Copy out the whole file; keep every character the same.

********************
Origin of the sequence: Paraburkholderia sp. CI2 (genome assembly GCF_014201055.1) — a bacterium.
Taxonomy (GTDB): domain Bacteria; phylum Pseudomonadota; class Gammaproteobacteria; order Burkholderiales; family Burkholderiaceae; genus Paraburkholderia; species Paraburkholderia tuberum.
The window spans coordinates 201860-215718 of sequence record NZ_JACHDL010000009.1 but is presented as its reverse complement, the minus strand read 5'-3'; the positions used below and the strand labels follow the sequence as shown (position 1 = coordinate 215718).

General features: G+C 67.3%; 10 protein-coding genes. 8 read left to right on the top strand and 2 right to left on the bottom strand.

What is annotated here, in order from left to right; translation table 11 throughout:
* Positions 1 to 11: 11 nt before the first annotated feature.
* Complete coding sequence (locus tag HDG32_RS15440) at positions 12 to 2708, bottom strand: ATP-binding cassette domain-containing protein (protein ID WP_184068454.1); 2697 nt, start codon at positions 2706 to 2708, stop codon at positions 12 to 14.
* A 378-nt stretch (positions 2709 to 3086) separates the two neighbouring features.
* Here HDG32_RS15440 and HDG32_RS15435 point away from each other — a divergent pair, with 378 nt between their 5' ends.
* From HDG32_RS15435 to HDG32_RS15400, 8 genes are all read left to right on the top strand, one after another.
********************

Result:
Origin of the sequence: Paraburkholderia sp. CI2 (genome assembly GCF_014201055.1) — a bacterium.
Taxonomy (GTDB): domain Bacteria; phylum Pseudomonadota; class Gammaproteobacteria; order Burkholderiales; family Burkholderiaceae; genus Paraburkholderia; species Paraburkholderia tuberum.
The window spans coordinates 201860-215718 of sequence record NZ_JACHDL010000009.1 but is presented as its reverse complement, the minus strand read 5'-3'; the positions used below and the strand labels follow the sequence as shown (position 1 = coordinate 215718).

General features: G+C 67.3%; 10 protein-coding genes. 8 read left to right on the top strand and 2 right to left on the bottom strand.

What is annotated here, in order from left to right; translation table 11 throughout:
* Positions 1 to 11: 11 nt before the first annotated feature.
* Complete coding sequence (locus tag HDG32_RS15440) at positions 12 to 2708, bottom strand: ATP-binding cassette domain-containing protein (protein ID WP_184068454.1); 2697 nt, start codon at positions 2706 to 2708, stop codon at positions 12 to 14.
* A 378-nt stretch (positions 2709 to 3086) separates the two neighbouring features.
* Here HDG32_RS15440 and HDG32_RS15435 point away from each other — a divergent pair, with 378 nt between their 5' ends.
* From HDG32_RS15435 to HDG32_RS15400, 8 genes are all read left to right on the top strand, one after another.